Sally Mullins

We are experiencing unusual summer weather, but that is nothing new. The weather has not been normal for some time now.

Although at this point in time, what qualifies as normal is anybody’s guess. But that’s the fun of life, is it not? Never a dull moment.

I want to begin with a comment about copperhead snakes. August is when they have their young and although their venom is not more potent than that of an adult, the youngsters are excitable and tend to continue striking after the initial bite, getting more venom into their prey.

They have bright yellow ends on their tails, so copperhead babies are very different looking snakes. Show your children pictures on the Internet so they know what the small snakes look like and stress that they are poisonous and to be avoided at all costs. Seeing a picture always makes a longer lasting impression than just talking about it.

Personally, I stay away from any and all snakes and that might be a good thing to teach your kids.

There is no time like the present to divide and move bearded iris. We are having some cooler days and mid- to late August is the best time to be doing that. And even if you aren’t moving them, except for the reblooming varieties, they can all be cut back to about 6 inches.

When dividing, use only the vigorous healthy ends of the rhizomes, making a sharp cut to remove the old center portion and any soft areas. Once they’re separated and cleaned, put them in their new bed, roots first, making sure to cover only about three quarters of the rhizome with soil. They are sunbathers and need to bake out in the sun to perform well.

This is also the time to divide and clean out all your Asiatic, Oriental and tiger lilies that have finished blooming and have turned brown and ugly while still allowing any that are still green to stand until they tum brown.

Even if they look dead, never pull the stalks out of the ground as you might accidentally pull up the whole bulb. Always cut them to the ground with a knife or pruners. If you are dividing your lilies, bear in mind they have no dormant period and need replanted as soon as possible. That means you should only dig out as many as you can transplant on the same day.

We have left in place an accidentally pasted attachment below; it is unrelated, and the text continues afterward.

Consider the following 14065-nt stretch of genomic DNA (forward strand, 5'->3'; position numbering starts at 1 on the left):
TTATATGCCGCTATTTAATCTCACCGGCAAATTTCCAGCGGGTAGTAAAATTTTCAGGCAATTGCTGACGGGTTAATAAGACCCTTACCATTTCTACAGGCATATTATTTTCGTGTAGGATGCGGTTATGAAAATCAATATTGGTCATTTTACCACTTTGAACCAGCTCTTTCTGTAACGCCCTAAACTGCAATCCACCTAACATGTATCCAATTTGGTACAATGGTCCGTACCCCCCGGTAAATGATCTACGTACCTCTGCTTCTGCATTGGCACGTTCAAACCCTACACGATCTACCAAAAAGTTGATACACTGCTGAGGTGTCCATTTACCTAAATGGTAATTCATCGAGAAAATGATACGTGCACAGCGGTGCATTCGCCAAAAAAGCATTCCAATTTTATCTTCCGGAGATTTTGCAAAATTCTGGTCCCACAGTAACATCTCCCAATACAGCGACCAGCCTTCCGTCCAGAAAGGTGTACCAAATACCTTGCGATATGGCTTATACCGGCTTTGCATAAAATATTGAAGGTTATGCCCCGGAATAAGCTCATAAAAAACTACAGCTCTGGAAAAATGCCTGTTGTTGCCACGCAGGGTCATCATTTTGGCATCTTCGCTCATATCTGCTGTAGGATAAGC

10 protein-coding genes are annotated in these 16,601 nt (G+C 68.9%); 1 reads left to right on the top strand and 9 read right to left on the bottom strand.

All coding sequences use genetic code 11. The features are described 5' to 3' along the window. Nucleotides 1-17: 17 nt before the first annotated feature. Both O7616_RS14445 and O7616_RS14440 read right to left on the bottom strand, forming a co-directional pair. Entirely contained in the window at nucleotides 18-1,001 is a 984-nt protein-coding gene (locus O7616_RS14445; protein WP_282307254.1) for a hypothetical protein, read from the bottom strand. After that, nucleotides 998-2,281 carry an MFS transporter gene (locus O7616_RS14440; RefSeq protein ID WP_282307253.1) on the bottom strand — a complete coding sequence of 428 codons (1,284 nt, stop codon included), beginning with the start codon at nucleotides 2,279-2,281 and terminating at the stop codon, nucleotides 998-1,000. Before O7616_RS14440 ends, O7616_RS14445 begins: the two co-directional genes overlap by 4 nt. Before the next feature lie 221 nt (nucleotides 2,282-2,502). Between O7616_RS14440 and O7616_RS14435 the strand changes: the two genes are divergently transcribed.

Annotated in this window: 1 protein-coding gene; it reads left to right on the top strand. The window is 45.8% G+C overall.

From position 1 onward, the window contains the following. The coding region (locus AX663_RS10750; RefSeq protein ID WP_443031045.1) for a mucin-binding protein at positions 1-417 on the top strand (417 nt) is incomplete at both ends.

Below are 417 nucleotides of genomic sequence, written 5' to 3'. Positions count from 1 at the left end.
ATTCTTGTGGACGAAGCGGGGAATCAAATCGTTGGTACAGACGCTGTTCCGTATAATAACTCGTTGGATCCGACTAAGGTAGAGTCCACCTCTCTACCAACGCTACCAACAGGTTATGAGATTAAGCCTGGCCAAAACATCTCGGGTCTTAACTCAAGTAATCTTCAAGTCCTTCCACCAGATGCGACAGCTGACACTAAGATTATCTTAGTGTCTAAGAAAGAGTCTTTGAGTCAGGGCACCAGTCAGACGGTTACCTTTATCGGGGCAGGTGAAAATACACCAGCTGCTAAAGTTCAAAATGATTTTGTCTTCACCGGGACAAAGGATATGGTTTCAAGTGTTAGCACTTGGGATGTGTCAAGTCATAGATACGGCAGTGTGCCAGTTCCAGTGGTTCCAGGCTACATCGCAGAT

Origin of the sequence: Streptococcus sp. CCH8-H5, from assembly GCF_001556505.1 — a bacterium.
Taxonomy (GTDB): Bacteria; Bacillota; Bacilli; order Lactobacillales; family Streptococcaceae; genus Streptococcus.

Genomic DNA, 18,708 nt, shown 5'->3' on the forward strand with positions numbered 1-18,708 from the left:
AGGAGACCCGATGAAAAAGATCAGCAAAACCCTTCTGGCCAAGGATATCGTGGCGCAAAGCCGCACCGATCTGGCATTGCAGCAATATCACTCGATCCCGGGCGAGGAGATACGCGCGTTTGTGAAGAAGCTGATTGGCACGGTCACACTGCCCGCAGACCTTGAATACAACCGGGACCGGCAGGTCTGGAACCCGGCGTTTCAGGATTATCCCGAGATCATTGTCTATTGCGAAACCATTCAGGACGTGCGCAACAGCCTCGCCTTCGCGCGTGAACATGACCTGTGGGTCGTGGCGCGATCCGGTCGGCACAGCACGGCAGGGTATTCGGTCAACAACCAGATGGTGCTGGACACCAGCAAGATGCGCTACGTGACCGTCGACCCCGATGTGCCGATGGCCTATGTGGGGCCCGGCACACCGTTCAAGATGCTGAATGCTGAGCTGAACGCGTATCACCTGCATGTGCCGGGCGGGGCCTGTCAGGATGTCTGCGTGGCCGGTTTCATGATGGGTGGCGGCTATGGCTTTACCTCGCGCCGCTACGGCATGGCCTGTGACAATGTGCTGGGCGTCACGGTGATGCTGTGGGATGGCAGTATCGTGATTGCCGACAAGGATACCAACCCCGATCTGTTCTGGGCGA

I have found the best way to do any transplanting is to dig the new holes and get the soil ready before we dig anything out. If you have a lot of bulbs that will need new homes, it might be a good idea to get the new area ready the day before. Carefully dig the bulbs out with a garden fork, wipe off the soil and discard any that are soft or look diseased, and then replant them at the same depth they were.

Water well and since lilies like cool roots, give them some mulch. Continue to water them sparingly in the fall.

Lilies of the valley are one of my favorite flowers and we try to thin them out every 3 or 4 years. Since they can get out of control quickly, you may need to do it more frequently.

Get a large shaded bed ready with soil and any additives before you dig them out. Separate and replant the pips about 3” apart. There are always more pips than I thought and we had to make a new bed down at the bottom of the garden. It’s nice and shady down there and since I grow them to cut, it’s a perfect place for them.

Yellow and brown daylilies that have finished blooming can be cut down and divided now also. Just as you did with the iris, don’t bother the rebloomers.

After several years of no flowers (and very little green foliage, truth be told) on our cardinal plants (Lobelia), this year we had well over a dozen plants with gorgeous red flowers. I have no idea why they were doing so poor1y, and nothing changed, but for whatever reason, after 4 years, they decided to provide us with a spectacular display this summer.

The naked ladies (lycoris squamigera) are not blooming as I had hoped, but some flowers appeared in a bed we had thought was long gone. Who knows? Apparently, not me. And, don’t even get me started on the groundhog. But, thank you Erik for the advice.

Now a word about all this dividing and transplanting. I have always done my transplanting when I had the time to do it, and that was not necessarily by any date on the calendar. My main rule is to never do any major moving or planting on hot sunny days. Other than that, anything goes. So, if you have daylilies that need a new home in the spring, move them then. I’m sure there are many exceptions, peonies being the main one, but gardening can be done on your schedule. Just be sure to follow the basic rules and you should be fine.

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